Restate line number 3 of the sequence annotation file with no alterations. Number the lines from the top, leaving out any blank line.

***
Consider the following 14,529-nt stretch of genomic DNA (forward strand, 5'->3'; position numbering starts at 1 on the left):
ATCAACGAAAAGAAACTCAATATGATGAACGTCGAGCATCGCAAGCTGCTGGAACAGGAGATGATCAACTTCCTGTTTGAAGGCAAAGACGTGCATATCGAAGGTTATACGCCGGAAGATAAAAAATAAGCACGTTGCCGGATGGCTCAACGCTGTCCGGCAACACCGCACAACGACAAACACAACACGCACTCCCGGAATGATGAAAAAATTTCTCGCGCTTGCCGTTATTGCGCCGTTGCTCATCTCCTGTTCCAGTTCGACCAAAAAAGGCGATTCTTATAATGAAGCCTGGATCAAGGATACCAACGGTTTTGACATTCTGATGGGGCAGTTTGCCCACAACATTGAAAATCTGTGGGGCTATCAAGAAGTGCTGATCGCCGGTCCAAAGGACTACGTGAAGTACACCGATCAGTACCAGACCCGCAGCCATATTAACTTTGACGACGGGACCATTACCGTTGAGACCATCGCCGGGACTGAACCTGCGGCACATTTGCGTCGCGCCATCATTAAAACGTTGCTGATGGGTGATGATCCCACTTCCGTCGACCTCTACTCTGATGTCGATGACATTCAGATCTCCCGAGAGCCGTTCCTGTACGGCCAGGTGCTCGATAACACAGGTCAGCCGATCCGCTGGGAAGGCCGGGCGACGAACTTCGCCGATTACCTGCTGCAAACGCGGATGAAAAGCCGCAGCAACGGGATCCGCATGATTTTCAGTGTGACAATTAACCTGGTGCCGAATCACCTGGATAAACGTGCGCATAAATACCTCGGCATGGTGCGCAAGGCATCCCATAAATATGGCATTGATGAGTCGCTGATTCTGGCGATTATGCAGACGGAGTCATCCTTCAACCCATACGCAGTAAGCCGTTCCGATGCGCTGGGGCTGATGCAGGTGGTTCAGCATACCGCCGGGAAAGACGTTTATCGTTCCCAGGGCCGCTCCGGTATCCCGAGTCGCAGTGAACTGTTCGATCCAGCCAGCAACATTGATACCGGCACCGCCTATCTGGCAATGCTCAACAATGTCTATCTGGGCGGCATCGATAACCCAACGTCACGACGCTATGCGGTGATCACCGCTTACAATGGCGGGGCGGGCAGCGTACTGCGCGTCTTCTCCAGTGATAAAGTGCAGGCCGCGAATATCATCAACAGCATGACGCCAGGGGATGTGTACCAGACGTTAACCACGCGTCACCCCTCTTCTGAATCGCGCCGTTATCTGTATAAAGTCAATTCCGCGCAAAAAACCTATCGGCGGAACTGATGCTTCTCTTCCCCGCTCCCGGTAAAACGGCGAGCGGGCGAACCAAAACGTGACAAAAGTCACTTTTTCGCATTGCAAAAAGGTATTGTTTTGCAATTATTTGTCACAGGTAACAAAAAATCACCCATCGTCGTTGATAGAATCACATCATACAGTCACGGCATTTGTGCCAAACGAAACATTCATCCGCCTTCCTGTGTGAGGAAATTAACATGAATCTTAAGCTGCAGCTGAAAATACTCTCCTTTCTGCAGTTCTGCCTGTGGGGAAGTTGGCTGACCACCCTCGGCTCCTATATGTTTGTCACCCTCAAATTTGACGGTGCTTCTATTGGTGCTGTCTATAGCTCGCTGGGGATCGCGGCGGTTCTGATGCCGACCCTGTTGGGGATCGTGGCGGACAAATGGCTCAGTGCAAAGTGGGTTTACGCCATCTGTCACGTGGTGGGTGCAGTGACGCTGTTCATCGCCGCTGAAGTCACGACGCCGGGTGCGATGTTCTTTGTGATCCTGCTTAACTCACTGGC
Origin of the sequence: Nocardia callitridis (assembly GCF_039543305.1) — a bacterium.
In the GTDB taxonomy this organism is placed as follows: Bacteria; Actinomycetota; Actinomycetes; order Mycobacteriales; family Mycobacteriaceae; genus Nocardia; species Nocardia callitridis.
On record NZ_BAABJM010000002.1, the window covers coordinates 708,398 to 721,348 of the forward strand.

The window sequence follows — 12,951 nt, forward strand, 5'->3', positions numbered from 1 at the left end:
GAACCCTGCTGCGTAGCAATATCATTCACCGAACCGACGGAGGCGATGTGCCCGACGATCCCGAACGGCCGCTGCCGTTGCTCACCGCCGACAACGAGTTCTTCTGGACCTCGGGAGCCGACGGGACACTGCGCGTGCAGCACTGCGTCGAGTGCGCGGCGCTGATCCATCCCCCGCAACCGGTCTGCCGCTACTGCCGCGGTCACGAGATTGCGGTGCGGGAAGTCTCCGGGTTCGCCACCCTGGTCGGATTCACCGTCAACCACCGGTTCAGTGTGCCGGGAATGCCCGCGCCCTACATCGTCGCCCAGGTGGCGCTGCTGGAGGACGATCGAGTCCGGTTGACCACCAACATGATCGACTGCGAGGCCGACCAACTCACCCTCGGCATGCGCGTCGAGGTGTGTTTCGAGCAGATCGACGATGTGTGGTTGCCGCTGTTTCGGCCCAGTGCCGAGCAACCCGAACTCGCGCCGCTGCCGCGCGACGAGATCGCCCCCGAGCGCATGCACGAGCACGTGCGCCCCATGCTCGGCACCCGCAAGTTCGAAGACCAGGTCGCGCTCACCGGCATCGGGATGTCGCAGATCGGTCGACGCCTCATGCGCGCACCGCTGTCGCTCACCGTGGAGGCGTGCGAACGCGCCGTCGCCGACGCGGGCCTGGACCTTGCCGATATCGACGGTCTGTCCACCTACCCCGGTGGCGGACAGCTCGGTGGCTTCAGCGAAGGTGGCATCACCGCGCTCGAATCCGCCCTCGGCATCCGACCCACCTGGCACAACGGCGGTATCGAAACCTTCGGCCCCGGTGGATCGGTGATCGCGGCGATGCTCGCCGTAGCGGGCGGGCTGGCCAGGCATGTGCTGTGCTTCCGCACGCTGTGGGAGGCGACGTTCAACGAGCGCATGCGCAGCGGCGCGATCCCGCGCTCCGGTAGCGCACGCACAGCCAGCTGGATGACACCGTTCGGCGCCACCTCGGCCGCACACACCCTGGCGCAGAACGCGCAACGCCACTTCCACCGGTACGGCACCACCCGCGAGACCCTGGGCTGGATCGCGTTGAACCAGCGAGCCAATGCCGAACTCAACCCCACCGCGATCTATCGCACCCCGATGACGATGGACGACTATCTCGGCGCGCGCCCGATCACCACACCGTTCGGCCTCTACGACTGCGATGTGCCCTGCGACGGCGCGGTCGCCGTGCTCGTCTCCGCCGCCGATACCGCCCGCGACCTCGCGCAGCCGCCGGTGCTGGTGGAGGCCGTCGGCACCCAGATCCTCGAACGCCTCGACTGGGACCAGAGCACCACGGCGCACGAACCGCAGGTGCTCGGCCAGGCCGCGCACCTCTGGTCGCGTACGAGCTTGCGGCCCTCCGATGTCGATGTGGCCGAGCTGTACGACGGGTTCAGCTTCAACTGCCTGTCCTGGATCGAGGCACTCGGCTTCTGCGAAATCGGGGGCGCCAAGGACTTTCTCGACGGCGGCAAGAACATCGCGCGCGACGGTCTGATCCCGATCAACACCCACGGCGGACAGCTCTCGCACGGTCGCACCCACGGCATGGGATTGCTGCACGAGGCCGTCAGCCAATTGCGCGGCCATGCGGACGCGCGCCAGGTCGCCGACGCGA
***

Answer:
Origin of the sequence: Nocardia callitridis (assembly GCF_039543305.1) — a bacterium.